I’ll Never Forget

renee-sweeney

I knew your mom before we ever met – she worked as a secretary at my elementary school. She was always so nice and friendly. I remember her telling me she had a daughter my age who attended another elementary school, but was planning to go to the same high school as me. Maybe one day our paths would cross?

And it happened. I remember the day we met – first day of grade nine math. So it went with French Immersion, we shared several classes together. Class projects and study groups…it wasn’t long before we wound up hanging out together as a group with some other classmates.

You were different from the others.  You were the hard rocker – acid-wash jeans, high-tops, spiky hair and make-up. You listened to metal – Megadeth, Skid Row, Ratt and Poison. The first I ever heard of Faster Pussycat was from you. Your taste in music was a far departure from what I was into at the time…but thanks to you, I started getting into the sounds of Metallica and GNR.

You were tall, natural and strong. You towered over me by at least 5 inches. I was always jealous of your thick dark curly hair and striking eyes. I remember you would also show off your crooked pinky fingers, that bowed inward in the shape of C’s. We had things in common, particularly to do with family life – we were both raised by single moms, had one sister, and our fathers had passed away.

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We’d do typical high school stuff – passing notes in class and the like. You were hilarious. We’d have many a good laugh. We never argued. We kept things light. You didn’t like gossip and would never talk smack about anyone.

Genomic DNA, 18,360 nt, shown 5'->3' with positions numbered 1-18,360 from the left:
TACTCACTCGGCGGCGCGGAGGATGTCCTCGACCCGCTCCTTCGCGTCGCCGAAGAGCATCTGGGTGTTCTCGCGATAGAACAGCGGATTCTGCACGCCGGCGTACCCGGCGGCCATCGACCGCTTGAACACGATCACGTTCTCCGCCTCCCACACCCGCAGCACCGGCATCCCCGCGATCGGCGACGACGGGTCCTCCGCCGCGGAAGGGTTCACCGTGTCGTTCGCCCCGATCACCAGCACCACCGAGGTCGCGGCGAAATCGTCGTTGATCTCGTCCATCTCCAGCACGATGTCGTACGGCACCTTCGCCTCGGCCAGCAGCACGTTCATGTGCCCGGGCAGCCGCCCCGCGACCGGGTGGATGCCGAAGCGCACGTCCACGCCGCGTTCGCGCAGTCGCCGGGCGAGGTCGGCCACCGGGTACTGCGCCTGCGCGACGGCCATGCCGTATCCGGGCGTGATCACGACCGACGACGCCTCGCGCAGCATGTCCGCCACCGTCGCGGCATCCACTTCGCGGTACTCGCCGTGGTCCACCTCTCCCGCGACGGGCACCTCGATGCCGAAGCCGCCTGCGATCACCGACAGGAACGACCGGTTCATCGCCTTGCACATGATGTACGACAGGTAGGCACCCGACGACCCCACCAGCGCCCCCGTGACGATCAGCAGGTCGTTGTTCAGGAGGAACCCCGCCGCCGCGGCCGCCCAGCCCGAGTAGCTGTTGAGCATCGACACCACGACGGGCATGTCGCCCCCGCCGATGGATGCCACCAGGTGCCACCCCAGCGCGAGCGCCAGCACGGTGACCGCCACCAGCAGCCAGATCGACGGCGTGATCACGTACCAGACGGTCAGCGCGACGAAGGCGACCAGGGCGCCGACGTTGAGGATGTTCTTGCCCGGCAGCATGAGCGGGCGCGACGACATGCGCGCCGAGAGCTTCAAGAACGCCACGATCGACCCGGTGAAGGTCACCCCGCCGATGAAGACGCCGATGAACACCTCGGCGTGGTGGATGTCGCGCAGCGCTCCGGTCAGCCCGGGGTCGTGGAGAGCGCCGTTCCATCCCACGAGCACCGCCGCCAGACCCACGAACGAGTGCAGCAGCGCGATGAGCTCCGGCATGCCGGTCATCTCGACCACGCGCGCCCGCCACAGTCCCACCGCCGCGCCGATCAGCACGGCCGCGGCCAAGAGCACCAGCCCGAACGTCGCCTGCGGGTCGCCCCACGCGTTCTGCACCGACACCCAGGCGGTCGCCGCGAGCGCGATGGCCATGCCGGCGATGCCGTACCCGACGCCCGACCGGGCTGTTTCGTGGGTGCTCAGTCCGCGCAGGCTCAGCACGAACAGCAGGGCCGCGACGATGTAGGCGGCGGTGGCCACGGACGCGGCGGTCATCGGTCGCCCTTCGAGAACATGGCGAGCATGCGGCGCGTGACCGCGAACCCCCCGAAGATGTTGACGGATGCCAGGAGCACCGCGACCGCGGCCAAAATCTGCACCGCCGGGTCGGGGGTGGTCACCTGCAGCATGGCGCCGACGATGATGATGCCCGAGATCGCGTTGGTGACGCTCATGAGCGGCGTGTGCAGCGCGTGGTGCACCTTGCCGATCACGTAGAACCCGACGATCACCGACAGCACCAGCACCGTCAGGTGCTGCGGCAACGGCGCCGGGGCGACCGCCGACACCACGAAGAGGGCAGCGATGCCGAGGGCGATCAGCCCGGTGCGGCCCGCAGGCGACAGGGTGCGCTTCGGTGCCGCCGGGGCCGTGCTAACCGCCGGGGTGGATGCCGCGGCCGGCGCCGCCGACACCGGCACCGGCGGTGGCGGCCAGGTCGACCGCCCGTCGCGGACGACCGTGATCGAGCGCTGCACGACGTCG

I know in senior year in high school we sort of drifted…so it goes. We didn’t share any classes together after sharing practically every class together. We’d always talk in the halls, say hi, hang out for lunch from time to time, but it wasn’t the same connection.

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You played the trombone in high school band, and later in the Sudbury Symphony Orchestra. I was always impressed by that. Who else knows anyone who can play the trombone? I remember the night of our class grad party you said you were going to take a Bachelor’s degree in Music.

——

I screamed the night I watched the local news and learned the victim of that fatal stabbing that occurred late morning at an Adults Only Video store in Sudbury was you.

It was YOU. Oh God, NO…

January 27, 1998. You were 23. Your high school grad picture was on TV. I wished you would have been on the news because of your talent as a musician.

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An Adults Only Video…I asked myself why on earth were you working at an Adults Only Video?!

Then, I thought about it. You were responsible, and needed money for school. I get it: jobs in Sudbury weren’t easy to come by – I know, I tried to find work in Sudbury after graduation. It was retail…and sometimes you have to take what is available. You were also no push-over and could take care of yourself.

Except…when someone robbed your store at knifepoint that morning on January 27, and you’re in the way of the cash register… you didn’t have a prayer. All this heartache for a measley $200.